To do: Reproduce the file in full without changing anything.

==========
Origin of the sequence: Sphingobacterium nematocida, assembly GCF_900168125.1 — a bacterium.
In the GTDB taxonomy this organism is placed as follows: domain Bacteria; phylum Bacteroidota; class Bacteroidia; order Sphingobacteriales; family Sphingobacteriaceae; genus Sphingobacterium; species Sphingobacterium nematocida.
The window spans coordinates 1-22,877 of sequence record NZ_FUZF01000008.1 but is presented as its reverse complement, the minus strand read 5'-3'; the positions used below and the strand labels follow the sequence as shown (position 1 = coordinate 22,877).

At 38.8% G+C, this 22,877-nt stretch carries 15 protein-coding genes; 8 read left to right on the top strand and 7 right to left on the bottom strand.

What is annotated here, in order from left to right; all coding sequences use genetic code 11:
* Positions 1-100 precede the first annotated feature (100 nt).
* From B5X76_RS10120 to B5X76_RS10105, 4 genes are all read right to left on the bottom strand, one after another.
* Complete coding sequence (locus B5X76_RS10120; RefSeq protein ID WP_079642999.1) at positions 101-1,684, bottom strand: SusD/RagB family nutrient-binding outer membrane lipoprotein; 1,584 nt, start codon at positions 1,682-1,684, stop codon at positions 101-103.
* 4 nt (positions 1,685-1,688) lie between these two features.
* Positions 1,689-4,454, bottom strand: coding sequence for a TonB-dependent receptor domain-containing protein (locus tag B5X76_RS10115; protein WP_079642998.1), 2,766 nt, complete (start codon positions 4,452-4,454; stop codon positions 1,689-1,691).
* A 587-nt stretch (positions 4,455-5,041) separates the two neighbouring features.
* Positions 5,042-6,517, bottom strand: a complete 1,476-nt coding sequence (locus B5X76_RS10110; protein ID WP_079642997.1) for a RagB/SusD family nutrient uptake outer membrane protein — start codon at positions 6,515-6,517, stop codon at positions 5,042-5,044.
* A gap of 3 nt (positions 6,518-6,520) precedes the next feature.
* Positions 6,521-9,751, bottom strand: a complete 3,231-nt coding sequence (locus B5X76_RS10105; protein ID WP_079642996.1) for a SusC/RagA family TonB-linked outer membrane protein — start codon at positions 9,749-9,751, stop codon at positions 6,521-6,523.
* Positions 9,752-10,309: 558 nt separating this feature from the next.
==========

Origin of the sequence: Sphingobacterium nematocida, assembly GCF_900168125.1 — a bacterium.
In the GTDB taxonomy this organism is placed as follows: domain Bacteria; phylum Bacteroidota; class Bacteroidia; order Sphingobacteriales; family Sphingobacteriaceae; genus Sphingobacterium; species Sphingobacterium nematocida.
The window spans coordinates 1-22,877 of sequence record NZ_FUZF01000008.1 but is presented as its reverse complement, the minus strand read 5'-3'; the positions used below and the strand labels follow the sequence as shown (position 1 = coordinate 22,877).

At 38.8% G+C, this 22,877-nt stretch carries 15 protein-coding genes; 8 read left to right on the top strand and 7 right to left on the bottom strand.

What is annotated here, in order from left to right; all coding sequences use genetic code 11:
* Positions 1-100 precede the first annotated feature (100 nt).
* From B5X76_RS10120 to B5X76_RS10105, 4 genes are all read right to left on the bottom strand, one after another.
* Complete coding sequence (locus B5X76_RS10120; RefSeq protein ID WP_079642999.1) at positions 101-1,684, bottom strand: SusD/RagB family nutrient-binding outer membrane lipoprotein; 1,584 nt, start codon at positions 1,682-1,684, stop codon at positions 101-103.
* 4 nt (positions 1,685-1,688) lie between these two features.
* Positions 1,689-4,454, bottom strand: coding sequence for a TonB-dependent receptor domain-containing protein (locus tag B5X76_RS10115; protein WP_079642998.1), 2,766 nt, complete (start codon positions 4,452-4,454; stop codon positions 1,689-1,691).
* A 587-nt stretch (positions 4,455-5,041) separates the two neighbouring features.
* Positions 5,042-6,517, bottom strand: a complete 1,476-nt coding sequence (locus B5X76_RS10110; protein ID WP_079642997.1) for a RagB/SusD family nutrient uptake outer membrane protein — start codon at positions 6,515-6,517, stop codon at positions 5,042-5,044.
* A gap of 3 nt (positions 6,518-6,520) precedes the next feature.
* Positions 6,521-9,751, bottom strand: a complete 3,231-nt coding sequence (locus B5X76_RS10105; protein ID WP_079642996.1) for a SusC/RagA family TonB-linked outer membrane protein — start codon at positions 9,749-9,751, stop codon at positions 6,521-6,523.
* Positions 9,752-10,309: 558 nt separating this feature from the next.